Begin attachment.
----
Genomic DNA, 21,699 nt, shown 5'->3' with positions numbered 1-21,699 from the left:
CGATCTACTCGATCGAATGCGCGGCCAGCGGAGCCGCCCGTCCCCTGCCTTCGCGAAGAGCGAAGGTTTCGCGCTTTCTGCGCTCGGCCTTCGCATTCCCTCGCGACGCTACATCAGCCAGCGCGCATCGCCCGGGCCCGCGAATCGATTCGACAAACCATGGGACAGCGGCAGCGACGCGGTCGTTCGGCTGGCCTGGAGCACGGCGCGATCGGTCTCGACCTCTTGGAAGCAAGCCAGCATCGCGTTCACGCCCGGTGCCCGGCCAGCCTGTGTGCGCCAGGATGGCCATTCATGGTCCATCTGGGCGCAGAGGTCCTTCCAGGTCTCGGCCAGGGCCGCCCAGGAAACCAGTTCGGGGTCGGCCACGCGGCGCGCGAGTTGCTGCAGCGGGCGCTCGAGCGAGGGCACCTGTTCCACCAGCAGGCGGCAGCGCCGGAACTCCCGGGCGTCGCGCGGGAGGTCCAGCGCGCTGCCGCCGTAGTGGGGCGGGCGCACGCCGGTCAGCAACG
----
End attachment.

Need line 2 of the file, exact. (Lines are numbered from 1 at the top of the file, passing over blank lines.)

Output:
CGATCTACTCGATCGAATGCGCGGCCAGCGGAGCCGCCCGTCCCCTGCCTTCGCGAAGAGCGAAGGTTTCGCGCTTTCTGCGCTCGGCCTTCGCATTCCCTCGCGACGCTACATCAGCCAGCGCGCATCGCCCGGGCCCGCGAATCGATTCGACAAACCATGGGACAGCGGCAGCGACGCGGTCGTTCGGCTGGCCTGGAGCACGGCGCGATCGGTCTCGACCTCTTGGAAGCAAGCCAGCATCGCGTTCACGCCCGGTGCCCGGCCAGCCTGTGTGCGCCAGGATGGCCATTCATGGTCCATCTGGGCGCAGAGGTCCTTCCAGGTCTCGGCCAGGGCCGCCCAGGAAACCAGTTCGGGGTCGGCCACGCGGCGCGCGAGTTGCTGCAGCGGGCGCTCGAGCGAGGGCACCTGTTCCACCAGCAGGCGGCAGCGCCGGAACTCCCGGGCGTCGCGCGGGAGGTCCAGCGCGCTGCCGCCGTAGTGGGGCGGGCGCACGCCGGTCAGCAACG